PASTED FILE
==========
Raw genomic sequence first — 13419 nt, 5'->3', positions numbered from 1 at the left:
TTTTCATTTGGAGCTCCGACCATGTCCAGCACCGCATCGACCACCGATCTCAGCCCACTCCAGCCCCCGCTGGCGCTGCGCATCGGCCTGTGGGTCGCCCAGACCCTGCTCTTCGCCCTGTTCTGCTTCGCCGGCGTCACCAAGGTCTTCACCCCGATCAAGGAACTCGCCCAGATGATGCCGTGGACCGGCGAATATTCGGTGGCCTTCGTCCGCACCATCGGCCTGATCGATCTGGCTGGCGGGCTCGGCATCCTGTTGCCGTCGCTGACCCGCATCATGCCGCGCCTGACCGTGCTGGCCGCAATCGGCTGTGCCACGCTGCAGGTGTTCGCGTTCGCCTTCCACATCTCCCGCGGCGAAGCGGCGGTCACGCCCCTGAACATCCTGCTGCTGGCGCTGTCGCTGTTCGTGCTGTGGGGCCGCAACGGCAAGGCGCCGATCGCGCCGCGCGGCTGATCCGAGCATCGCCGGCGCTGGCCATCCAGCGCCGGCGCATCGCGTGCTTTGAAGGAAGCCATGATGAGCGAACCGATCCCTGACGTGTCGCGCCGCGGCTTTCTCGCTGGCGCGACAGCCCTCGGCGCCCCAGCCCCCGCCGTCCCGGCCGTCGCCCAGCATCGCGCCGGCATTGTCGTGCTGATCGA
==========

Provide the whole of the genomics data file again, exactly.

Raw genomic sequence first — 13419 nt, 5'->3', positions numbered from 1 at the left:
TTTTCATTTGGAGCTCCGACCATGTCCAGCACCGCATCGACCACCGATCTCAGCCCACTCCAGCCCCCGCTGGCGCTGCGCATCGGCCTGTGGGTCGCCCAGACCCTGCTCTTCGCCCTGTTCTGCTTCGCCGGCGTCACCAAGGTCTTCACCCCGATCAAGGAACTCGCCCAGATGATGCCGTGGACCGGCGAATATTCGGTGGCCTTCGTCCGCACCATCGGCCTGATCGATCTGGCTGGCGGGCTCGGCATCCTGTTGCCGTCGCTGACCCGCATCATGCCGCGCCTGACCGTGCTGGCCGCAATCGGCTGTGCCACGCTGCAGGTGTTCGCGTTCGCCTTCCACATCTCCCGCGGCGAAGCGGCGGTCACGCCCCTGAACATCCTGCTGCTGGCGCTGTCGCTGTTCGTGCTGTGGGGCCGCAACGGCAAGGCGCCGATCGCGCCGCGCGGCTGATCCGAGCATCGCCGGCGCTGGCCATCCAGCGCCGGCGCATCGCGTGCTTTGAAGGAAGCCATGATGAGCGAACCGATCCCTGACGTGTCGCGCCGCGGCTTTCTCGCTGGCGCGACAGCCCTCGGCGCCCCAGCCCCCGCCGTCCCGGCCGTCGCCCAGCATCGCGCCGGCATTGTCGTGCTGATCGA